Note the base of the owl box, just to the left - how it seems bare.
I walked out there to find this - to the East:
And to the West:
Pretty sad. The power company decided that the trees might interfere with the sagging power lines, and made them remove them - some 200 trees, if the foreman was correct. All that work reduced to this, not to mention the loss of income:
I have very mixed emotions about this. Almond trees are no longer the 30 and 40 foot tall trees they used to be. The new varieties are more like large bushes. I hardly think they'd interfere with the power lines. That being said, the power companies secured easements years ago for the transmission lines, and the rules about what you can and can't do under the wires is explicitly spelled out in most (not all).
Moral of the story:
99.9999% of all developed property - city or country - has easements on it, and they are all a part of your deed/title. They may be above ground, underground, or all-encompassing. Before you do ANY major building, upgrading, or major expense regarding your property, be it in town or otherwise, READ THE LEGAL DESCRIPTION OF YOUR PROPERTY, INCLUDING EASEMENTS. If you don't understand them or how to read the location description, get a licensed surveyor or land attorney to do it for you. Dozens of people in a nearby town were forced to remove their swimming pools a few years back because they didn't know there were restrictions as to how close to a riverbank they could be.
Better safe than sorry!!
Took a different route on my walk this morning to see about the trees under the power lines along the road. Here's facing East:
And facing West:
Chopped off at the ground, just like the ones under the other lines. I did a little reading on the subject yesterday, and it appears just the trees under the lowest point of the sagging wires are removed. They have specs that show the clearance required. I also found an article where the power company, some years back, was offering incentives for farmers to remove the trees. There may have been some prescriptive rights issues if they didn't require removal in the beginning. Our I followed the lines on Google Maps, and there are dozens of orchards with trees under the wires that are still intact.
I talked to a customer yesterday who has coffee during the week with a higher-up with the power company. He's going to find out why all of a sudden they're making an issue out of this.
Time to prune! Close to 4" of rain, then a week or so of freezing weather put the trees into dormancy. Time to start shaping them. First - remove the paper covers that were put on when they were planted. I said before they kept critters from gnawing on the new trees. They also served another purposr - keeping the strip spray materials off the trunks. Although older trees are not bothered by the chemicals, the younger ones can be.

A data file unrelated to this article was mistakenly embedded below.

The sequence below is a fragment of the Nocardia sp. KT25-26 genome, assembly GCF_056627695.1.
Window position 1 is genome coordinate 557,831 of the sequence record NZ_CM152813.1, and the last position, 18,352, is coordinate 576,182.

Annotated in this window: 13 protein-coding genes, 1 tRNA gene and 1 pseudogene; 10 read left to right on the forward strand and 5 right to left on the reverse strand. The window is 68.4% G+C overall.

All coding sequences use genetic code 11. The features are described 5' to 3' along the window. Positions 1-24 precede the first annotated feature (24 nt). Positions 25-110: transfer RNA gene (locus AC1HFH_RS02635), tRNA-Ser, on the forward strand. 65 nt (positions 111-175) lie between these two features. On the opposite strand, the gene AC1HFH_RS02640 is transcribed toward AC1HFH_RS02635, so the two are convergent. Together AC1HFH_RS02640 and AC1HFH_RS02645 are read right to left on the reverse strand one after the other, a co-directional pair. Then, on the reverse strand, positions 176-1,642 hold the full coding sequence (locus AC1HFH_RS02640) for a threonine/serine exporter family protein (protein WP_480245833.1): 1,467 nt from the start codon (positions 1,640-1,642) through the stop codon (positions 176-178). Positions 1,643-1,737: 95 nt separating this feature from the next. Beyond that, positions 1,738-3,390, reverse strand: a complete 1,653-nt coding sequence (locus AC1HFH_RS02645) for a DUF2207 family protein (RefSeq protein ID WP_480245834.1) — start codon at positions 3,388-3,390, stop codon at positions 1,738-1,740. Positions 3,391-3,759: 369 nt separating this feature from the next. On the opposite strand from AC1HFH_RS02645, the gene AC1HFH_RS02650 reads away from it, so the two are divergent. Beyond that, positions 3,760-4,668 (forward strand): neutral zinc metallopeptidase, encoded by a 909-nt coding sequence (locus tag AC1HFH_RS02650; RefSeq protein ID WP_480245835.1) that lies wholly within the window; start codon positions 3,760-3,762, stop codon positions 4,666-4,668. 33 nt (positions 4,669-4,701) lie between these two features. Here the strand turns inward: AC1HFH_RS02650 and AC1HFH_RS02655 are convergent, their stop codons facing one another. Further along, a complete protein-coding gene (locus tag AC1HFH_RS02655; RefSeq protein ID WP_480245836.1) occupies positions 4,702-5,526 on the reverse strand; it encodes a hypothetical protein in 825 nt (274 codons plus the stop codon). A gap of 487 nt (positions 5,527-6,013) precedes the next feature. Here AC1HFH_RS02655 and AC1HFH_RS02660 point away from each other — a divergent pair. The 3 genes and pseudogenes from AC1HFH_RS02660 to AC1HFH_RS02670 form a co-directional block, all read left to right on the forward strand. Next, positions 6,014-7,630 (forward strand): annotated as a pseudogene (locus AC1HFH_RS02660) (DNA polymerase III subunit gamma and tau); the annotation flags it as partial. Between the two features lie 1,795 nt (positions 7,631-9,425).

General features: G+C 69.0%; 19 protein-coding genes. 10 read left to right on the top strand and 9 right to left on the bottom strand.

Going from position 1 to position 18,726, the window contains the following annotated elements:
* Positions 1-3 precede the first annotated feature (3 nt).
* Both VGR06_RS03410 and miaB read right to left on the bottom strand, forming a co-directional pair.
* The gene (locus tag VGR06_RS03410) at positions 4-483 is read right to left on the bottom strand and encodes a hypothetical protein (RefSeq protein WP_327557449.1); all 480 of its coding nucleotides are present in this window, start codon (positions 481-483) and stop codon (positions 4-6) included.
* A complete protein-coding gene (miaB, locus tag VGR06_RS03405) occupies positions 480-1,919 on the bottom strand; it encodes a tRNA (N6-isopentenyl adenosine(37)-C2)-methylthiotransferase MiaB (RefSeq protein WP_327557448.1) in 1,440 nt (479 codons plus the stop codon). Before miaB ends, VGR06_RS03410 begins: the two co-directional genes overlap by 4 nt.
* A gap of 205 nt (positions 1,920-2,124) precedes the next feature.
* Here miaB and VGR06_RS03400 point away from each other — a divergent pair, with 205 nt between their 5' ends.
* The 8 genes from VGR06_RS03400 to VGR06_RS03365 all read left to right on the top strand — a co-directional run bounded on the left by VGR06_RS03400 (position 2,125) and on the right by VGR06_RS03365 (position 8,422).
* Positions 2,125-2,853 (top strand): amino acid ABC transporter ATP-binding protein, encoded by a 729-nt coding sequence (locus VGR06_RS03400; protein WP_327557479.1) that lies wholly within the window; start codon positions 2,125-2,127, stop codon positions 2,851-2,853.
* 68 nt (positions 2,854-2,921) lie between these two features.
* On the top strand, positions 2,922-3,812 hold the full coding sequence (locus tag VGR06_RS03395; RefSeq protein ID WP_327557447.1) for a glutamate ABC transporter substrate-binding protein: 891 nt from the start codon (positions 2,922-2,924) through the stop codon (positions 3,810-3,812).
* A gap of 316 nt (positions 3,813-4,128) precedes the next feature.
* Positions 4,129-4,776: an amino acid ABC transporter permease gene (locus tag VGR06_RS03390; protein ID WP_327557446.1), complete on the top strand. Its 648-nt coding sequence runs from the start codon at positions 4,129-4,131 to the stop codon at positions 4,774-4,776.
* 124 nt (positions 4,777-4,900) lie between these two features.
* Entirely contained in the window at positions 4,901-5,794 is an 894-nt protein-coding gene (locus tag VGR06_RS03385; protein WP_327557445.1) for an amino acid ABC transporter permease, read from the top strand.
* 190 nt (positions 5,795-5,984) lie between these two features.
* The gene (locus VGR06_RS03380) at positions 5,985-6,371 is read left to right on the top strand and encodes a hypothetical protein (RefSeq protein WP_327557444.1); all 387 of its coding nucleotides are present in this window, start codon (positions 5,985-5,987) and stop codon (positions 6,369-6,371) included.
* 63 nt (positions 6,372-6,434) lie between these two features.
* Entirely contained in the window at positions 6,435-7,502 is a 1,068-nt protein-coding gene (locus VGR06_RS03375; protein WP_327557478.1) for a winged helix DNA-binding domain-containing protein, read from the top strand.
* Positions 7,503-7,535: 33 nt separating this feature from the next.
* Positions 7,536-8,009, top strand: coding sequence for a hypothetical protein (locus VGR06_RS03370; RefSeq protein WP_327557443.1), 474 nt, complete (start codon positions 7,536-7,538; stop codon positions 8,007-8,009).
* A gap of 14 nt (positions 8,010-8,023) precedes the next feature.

Two people went ahead of the pruning crew, removed the papers, and piled then at the end of the rows.
There were about a dozen pruners, so they went through the field pretty fast. In years past, first year or two prunings were pretty heavy, trying to shape the trees early. Newer varieties and growing methods have changed that. Now. remove clutter from the centers, get rid of the suckers, and move on to the next. I too photos of two trees, both before and after, so you can see what they did.
Tree one before:
Tree two before: (see the sucker coming up from inside the paper?)
Note the sucker is gone, and one main center branch removed right at the crown.
Here's the prunings, stacked every 4 rows. Not sure how they'll be handled. In years past, they were bucked into a large pile and burned somewhere in the field. Those who endeavor to save the world from itself have put the kabosh on most of that now. They may run a shredder down the rows. We'll see in a few days.
Since it's been foggy, a couple guys came through and burned the piles of paper covers, so they aren't an issue any more.
There might be a dormant spray coming pretty soon, I don't know for sure.
One last photo to show for now. Wifey wanted to try making a wreath out of some of the limbs, so we went out and collected enough for the project. I cut the tip of this branch off and took a photo for you to see. Note how puffy all of the buds are. The blossoms should start popping mid-February, and the orchard will take on a nice white blanket long enough for pollination to take place.
Until next time................
Ran into the grower this morning while on my morning walk. They'll be bring in a shredder to chop up the brush. I'll try to get photos.